Restituta Kafka took her religious name from a third century martyr beheaded under the Roman Emperor Aurelian, little guessing that the age of martyrdom had not passed. She was born in Vienna. At nineteen, she entered a nursing order, the Franciscan Sisters of Christian Charity, serving faithfully for many years in the district hospital in Modling, near Vienna, where she was put in charge of the operating room.
After the Anschluss in 1938, the Nazis forbade any religious symbols in hospitals. Sr. Restituta not only refused to comply with this order, but she defiantly installed crucifixes in every room in a new ward of the hospital.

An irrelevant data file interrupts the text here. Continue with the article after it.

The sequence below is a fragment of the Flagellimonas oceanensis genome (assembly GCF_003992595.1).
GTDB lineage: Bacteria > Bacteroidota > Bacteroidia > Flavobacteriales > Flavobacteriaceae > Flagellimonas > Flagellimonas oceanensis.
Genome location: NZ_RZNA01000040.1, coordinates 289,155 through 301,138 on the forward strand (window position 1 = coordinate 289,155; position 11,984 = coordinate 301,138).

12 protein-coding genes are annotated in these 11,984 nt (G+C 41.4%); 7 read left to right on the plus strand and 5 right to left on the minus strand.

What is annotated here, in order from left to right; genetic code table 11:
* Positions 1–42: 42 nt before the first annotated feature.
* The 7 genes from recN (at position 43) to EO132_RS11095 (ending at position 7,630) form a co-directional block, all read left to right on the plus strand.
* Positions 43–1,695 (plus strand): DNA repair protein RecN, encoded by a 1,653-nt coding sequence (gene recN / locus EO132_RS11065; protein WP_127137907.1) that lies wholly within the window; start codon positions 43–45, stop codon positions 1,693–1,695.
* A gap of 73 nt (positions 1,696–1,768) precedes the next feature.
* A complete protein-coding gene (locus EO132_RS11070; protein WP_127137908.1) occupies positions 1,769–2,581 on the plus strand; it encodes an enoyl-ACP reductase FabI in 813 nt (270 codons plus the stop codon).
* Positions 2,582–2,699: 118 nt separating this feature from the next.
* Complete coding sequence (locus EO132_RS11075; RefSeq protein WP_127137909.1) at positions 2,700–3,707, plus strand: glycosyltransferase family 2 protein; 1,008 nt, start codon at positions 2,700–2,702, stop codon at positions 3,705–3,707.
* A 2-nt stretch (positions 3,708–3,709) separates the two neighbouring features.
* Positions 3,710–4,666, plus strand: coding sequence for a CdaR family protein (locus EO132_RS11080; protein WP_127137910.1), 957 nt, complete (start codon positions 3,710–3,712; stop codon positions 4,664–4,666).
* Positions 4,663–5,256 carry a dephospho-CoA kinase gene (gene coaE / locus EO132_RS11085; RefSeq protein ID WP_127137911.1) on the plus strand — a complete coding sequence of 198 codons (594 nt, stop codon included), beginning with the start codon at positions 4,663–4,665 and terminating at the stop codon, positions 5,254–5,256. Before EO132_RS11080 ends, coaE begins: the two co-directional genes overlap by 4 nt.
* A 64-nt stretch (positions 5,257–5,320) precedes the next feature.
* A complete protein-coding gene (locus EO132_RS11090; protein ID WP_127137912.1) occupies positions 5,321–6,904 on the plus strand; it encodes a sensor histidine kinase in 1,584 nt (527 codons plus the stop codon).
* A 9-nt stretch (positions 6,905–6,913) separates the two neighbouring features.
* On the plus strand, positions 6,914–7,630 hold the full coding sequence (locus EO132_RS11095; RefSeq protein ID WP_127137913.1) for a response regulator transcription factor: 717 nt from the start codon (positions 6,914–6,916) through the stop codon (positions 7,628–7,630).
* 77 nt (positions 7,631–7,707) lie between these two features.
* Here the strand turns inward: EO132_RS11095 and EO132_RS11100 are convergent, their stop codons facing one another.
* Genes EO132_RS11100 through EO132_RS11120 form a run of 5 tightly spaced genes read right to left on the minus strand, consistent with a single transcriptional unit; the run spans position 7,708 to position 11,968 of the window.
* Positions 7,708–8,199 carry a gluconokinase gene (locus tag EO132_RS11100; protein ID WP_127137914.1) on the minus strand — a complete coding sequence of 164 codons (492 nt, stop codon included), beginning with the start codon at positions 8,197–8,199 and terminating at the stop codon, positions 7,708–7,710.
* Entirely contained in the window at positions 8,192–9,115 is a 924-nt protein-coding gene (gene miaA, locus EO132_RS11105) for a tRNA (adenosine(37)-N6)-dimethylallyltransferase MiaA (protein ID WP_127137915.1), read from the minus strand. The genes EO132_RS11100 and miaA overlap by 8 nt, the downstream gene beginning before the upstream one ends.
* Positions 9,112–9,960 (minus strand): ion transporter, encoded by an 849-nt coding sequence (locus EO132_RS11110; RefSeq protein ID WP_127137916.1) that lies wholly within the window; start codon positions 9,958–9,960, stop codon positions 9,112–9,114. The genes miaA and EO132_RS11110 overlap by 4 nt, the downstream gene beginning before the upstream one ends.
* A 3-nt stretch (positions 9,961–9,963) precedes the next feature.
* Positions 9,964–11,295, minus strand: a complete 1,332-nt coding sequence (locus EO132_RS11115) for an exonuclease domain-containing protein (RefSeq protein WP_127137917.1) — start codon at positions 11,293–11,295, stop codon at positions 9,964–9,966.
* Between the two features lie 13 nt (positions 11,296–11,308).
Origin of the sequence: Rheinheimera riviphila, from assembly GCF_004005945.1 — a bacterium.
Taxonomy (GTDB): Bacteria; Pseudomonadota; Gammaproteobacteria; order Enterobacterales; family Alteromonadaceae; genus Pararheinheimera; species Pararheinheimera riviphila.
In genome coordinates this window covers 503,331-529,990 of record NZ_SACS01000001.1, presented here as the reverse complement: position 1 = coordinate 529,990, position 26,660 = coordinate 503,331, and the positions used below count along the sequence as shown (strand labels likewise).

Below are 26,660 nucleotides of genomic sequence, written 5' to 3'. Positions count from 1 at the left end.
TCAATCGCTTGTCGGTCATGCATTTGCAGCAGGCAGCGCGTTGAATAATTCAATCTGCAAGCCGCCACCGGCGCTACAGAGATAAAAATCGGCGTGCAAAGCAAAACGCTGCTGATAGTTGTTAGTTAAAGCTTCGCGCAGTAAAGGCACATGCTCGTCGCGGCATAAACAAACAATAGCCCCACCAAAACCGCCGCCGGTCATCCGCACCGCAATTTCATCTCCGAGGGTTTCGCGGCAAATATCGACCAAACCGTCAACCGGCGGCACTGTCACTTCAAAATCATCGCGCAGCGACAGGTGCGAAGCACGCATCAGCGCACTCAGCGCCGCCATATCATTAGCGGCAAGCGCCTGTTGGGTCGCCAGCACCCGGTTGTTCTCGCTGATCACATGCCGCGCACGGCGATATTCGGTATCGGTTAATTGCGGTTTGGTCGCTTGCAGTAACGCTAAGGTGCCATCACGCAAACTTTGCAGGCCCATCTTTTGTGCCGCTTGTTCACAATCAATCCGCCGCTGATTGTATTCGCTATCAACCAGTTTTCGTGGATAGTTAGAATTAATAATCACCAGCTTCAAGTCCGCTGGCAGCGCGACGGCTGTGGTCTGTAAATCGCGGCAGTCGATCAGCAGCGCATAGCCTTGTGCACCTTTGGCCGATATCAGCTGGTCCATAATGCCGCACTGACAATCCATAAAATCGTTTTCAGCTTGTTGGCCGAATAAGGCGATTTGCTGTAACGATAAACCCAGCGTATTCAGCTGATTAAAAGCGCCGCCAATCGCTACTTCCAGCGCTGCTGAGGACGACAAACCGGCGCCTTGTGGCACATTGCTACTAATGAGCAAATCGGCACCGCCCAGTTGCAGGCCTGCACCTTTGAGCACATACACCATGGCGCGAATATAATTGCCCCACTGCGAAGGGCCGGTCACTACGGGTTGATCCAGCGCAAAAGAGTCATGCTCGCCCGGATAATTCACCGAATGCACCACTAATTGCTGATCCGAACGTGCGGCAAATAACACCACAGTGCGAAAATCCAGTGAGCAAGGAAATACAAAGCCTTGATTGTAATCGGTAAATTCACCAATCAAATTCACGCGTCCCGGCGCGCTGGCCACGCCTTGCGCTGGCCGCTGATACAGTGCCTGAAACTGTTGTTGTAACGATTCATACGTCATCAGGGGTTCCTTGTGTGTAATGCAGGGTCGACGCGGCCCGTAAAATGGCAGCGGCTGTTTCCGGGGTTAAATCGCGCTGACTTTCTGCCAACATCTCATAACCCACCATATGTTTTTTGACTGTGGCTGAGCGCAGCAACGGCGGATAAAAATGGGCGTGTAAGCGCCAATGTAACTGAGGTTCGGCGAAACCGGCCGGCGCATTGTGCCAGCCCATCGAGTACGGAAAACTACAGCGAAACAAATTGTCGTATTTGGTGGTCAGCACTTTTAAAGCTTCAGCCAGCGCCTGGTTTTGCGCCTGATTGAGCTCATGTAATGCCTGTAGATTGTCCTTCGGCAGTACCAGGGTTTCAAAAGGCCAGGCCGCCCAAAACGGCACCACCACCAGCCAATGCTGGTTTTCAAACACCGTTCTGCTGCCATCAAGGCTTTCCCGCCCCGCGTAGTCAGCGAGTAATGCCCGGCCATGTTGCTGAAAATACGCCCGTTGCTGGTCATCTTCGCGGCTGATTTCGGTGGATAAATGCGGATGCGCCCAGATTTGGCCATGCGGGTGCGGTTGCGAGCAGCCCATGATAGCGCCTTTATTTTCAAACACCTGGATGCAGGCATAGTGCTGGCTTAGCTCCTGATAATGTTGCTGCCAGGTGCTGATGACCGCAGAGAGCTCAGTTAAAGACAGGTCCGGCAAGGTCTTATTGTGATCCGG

After being denounced to the Gestapo by a hospital surgeon, a fanatical Nazi, Sr. Restituta was arrested on Ash Wednesday in 1942. Martin Bormann, Hitler’s private secretary, wished to make a special example of her and personally ordered her execution. After a year in prison, on March 30, 1943, she was beheaded. Her body was thrown into a mass grave.
Sr. Restituta was beatified by Pope John Paul II in 1998.